Published in The History of Parliament: the House of Commons 1820-1832, ed. D.R. Fisher, 2009
Available from Cambridge University Press

Background Information

Right of Election:

‘in the freemen'1

Estimated number qualified to vote:

about 65 in 18312


1,212 (1821); 1,538 (1831)3


22 May 1827WYNDHAM LEWIS vice Croker, vacated his seat
27 Feb. 1829ARTHUR RICHARD WELLESLEY, mq. of Douro vice Lewis, vacated his seat
25 May 1829SPENCER HORSEY KILDERBEE vice Walker, vacated his seat
3 Aug. 1830ARTHUR RICHARD WELLESLEY, mq. of Douro
29 Apr. 1831ARTHUR RICHARD WELLESLEY, mq. of Douro

Main Article

Commercially impoverished and reduced to ‘the ranks of a small and insignificant fishing town’ by repeated encroachments of the North Sea, Aldeburgh was the inspiration for its erstwhile Member Charles Arbuthnot’s* ‘Harmony in Uproar’ and the poetry of its freeman by birth George Crabbe.4 It was becoming popular in the 1820s as a summer residence for ‘families of distinction’. The head of one such, the proprietor of Marine Villa, Frederick William Thomas Vernon Wentworth of Wentworth Castle, Yorkshire, owned the advowson, the lordship of the manor and most of the 8,271-acre parish.5 Patronage of the borough, which was coextensive with it but built on some 36 acres, had been vested since 1818 in the Rotherham iron founder Samuel Walker†, the purchaser for £39,000 of the interest created by the de Crespigny family, who had ‘closed’ the borough by packing the 37-member corporation with honorary freemen, encouraging the Aldeburgh-born to ‘forfeit their birthright’ and curtailing access to freedom by apprenticeship and service through financial incentives and a restrictive by-law (1812).6 At the last poll in 1812, when 57 votes were accepted, the returning officer had enforced a parliamentary ruling of 3 Dec. 1709 vesting the franchise in the ‘burgesses, capital and inferior and freemen’. However, the potential for government intervention through the customs house at Slaughden persisted, and a Commons ruling of 16 June 1715 confirming the franchise ‘in the bailiffs and burgesses resident within the said borough not receiving alms’, to which Sir Claude de Crespigny’s rival, James Cecil, 1st marquess of Salisbury, and a local cabal had appealed in 1812, when 88 so qualified (including 84 Trinity House pilots) had their votes rejected, had not been fully tested on petition.7 A return to Parliament in December 1831 from the bailiffs Benjamin Bunniss and John Randall (mayor also of Orford) specified that that the right of voting lay with ‘the freemen at large’.8 Anti-slavery petitions were received by the Commons from the town and borough, 7 May 1824, and by the Lords from the Wesleyan Methodists, 16 Nov. 1830.9 The Baptists petitioned the Commons for repeal of the Test Acts, 22 Feb. 1828.10 Inhabitant householders petitioned the Lords, 21 Mar., and the Commons, 19 July 1831, urging the passage of the Grey ministry’s reform bill, by which Aldeburgh was to be disfranchised.11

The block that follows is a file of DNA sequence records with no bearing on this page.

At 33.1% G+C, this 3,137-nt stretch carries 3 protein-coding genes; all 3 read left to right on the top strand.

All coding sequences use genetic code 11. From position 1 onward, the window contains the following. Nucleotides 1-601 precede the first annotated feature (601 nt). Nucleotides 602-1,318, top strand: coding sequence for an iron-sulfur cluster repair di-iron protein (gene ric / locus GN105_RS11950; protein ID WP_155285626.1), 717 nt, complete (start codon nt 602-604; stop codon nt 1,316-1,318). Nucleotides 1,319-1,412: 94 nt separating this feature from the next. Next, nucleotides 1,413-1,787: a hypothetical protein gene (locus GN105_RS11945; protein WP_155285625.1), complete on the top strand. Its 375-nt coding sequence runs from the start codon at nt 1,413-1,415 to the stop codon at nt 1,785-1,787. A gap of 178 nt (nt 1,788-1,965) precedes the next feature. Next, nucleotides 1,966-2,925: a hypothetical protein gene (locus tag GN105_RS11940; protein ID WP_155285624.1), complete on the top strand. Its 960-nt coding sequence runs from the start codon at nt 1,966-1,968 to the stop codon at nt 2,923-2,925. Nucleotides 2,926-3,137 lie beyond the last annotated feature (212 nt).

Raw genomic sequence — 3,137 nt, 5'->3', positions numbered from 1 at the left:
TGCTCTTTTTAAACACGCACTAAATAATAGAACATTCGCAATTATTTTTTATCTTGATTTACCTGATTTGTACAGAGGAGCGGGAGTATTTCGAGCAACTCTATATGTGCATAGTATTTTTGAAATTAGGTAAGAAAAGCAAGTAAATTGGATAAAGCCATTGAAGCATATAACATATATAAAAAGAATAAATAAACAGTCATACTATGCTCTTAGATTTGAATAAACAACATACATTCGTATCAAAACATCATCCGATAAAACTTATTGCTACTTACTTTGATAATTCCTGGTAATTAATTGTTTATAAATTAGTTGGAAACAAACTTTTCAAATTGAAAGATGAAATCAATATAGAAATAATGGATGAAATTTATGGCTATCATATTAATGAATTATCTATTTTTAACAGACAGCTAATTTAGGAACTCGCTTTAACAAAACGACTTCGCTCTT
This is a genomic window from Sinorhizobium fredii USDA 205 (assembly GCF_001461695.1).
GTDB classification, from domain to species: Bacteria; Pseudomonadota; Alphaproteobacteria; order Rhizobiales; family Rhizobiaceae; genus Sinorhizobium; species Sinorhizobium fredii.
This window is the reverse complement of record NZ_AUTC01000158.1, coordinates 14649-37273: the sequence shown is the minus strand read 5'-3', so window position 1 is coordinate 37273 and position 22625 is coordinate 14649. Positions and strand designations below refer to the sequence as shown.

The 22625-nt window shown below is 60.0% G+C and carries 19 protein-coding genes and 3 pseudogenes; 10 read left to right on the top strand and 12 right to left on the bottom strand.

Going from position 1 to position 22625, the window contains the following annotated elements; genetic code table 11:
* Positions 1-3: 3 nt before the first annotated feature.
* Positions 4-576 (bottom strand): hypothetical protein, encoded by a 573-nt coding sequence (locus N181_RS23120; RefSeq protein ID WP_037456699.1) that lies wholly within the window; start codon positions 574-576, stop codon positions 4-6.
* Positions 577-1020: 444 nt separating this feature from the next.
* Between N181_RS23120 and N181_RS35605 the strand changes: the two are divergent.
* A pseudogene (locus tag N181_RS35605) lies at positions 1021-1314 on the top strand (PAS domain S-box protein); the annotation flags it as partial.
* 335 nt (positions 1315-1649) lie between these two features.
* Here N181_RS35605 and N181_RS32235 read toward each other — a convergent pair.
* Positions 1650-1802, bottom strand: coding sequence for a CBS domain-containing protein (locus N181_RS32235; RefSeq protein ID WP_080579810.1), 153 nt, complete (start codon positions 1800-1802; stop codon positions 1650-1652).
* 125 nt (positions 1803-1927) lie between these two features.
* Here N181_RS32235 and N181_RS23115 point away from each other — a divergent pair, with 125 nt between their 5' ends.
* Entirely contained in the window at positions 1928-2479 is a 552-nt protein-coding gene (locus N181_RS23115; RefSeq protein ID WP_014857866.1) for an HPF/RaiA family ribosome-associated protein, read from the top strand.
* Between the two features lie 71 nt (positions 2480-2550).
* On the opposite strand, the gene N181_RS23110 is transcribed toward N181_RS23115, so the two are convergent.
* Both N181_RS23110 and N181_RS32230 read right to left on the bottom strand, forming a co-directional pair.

Walker, an anti-Catholic supporter of Lord Liverpool’s ministry, had replaced the existing corporation and returned himself and his cousin Joshua Walker at the general election of 1818; but, impoverished by the post-war decline in the iron industry and the cost of his borough, he stood down at the dissolution in 1820 and returned Joshua with James Blair, a West India proprietor committed to promoting that interest, as a paying guest.12 Walker sold out for 50,000 guineas to Francis Charles Seymour Conway* directly the latter succeeded his father as 3rd marquess of Hertford in June 1822, for Hertford, whose constituencies included the neighbouring borough of Orford adjoining his Sudbourne estate, coveted the deep water anchorage at Aldeburgh and planned to administer both boroughs in tandem.13 With his man of business John Wilson Croker, secretary to the admiralty, as bailiff, he effected this at Michaelmas 1822 by packing the corporation of Aldeburgh with a select group of his personal friends and relations, newly admitted as honorary freemen, in what the municipal corporations commissioners described as the second transfer of authority ‘from the inhabitants to a body of strangers’; only five corporators had local connections.14 The commissioners dated the attendant change in parliamentary patronage to 1825, but surviving correspondence indicates that an accommodation with the Walkers was under review by 1823, and that Joshua Walker, who was returned ‘for nothing’ at the general election of 1826, turned down an opportunity to pay Hertford £4,000 to ‘sit freely’, confident that as a Tory opposed to Catholic relief, his patron would place no demands on his conscience incompatible with ‘tenure by pleasure’.15 Blair was accommodated at Minehead in 1826 and, discussing the release of the second seat to the treasury, Croker informed Lord Liverpool in May that Hertford required candidates to ‘provide a letter in writing to be deposited in my hands as a mutual friend, which I am to be authorized to burn, whenever Mr. Horace Beauchamp Seymour* shall have anything’. Liverpool rejected as unprecedented the ‘political simony’ inherent in the ‘engagement to vacate’, and Hertford reserved the second seat for Croker, whose arrival at Aldeburgh for the election was deliberately kept separate from Walker’s.16